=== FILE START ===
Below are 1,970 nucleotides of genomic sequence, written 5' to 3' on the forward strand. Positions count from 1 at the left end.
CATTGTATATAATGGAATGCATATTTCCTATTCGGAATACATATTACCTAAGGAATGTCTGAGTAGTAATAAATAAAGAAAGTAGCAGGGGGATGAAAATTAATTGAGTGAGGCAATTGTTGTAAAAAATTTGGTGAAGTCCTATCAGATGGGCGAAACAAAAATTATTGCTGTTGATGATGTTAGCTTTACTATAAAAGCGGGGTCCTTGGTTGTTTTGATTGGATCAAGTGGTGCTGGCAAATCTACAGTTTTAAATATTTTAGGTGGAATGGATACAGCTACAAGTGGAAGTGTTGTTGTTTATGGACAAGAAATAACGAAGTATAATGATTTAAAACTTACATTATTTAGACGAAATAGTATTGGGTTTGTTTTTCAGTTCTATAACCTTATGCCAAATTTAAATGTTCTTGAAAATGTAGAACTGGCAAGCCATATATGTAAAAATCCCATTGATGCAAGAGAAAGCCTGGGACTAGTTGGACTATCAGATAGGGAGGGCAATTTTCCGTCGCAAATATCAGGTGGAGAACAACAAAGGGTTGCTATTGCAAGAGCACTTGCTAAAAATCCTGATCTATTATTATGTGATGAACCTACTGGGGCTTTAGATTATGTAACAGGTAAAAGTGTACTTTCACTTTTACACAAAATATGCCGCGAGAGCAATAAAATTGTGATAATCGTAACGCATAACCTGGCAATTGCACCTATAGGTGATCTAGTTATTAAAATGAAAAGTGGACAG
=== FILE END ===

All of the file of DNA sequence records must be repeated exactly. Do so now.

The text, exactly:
Below are 1,970 nucleotides of genomic sequence, written 5' to 3' on the forward strand. Positions count from 1 at the left end.
CATTGTATATAATGGAATGCATATTTCCTATTCGGAATACATATTACCTAAGGAATGTCTGAGTAGTAATAAATAAAGAAAGTAGCAGGGGGATGAAAATTAATTGAGTGAGGCAATTGTTGTAAAAAATTTGGTGAAGTCCTATCAGATGGGCGAAACAAAAATTATTGCTGTTGATGATGTTAGCTTTACTATAAAAGCGGGGTCCTTGGTTGTTTTGATTGGATCAAGTGGTGCTGGCAAATCTACAGTTTTAAATATTTTAGGTGGAATGGATACAGCTACAAGTGGAAGTGTTGTTGTTTATGGACAAGAAATAACGAAGTATAATGATTTAAAACTTACATTATTTAGACGAAATAGTATTGGGTTTGTTTTTCAGTTCTATAACCTTATGCCAAATTTAAATGTTCTTGAAAATGTAGAACTGGCAAGCCATATATGTAAAAATCCCATTGATGCAAGAGAAAGCCTGGGACTAGTTGGACTATCAGATAGGGAGGGCAATTTTCCGTCGCAAATATCAGGTGGAGAACAACAAAGGGTTGCTATTGCAAGAGCACTTGCTAAAAATCCTGATCTATTATTATGTGATGAACCTACTGGGGCTTTAGATTATGTAACAGGTAAAAGTGTACTTTCACTTTTACACAAAATATGCCGCGAGAGCAATAAAATTGTGATAATCGTAACGCATAACCTGGCAATTGCACCTATAGGTGATCTAGTTATTAAAATGAAAAGTGGACAG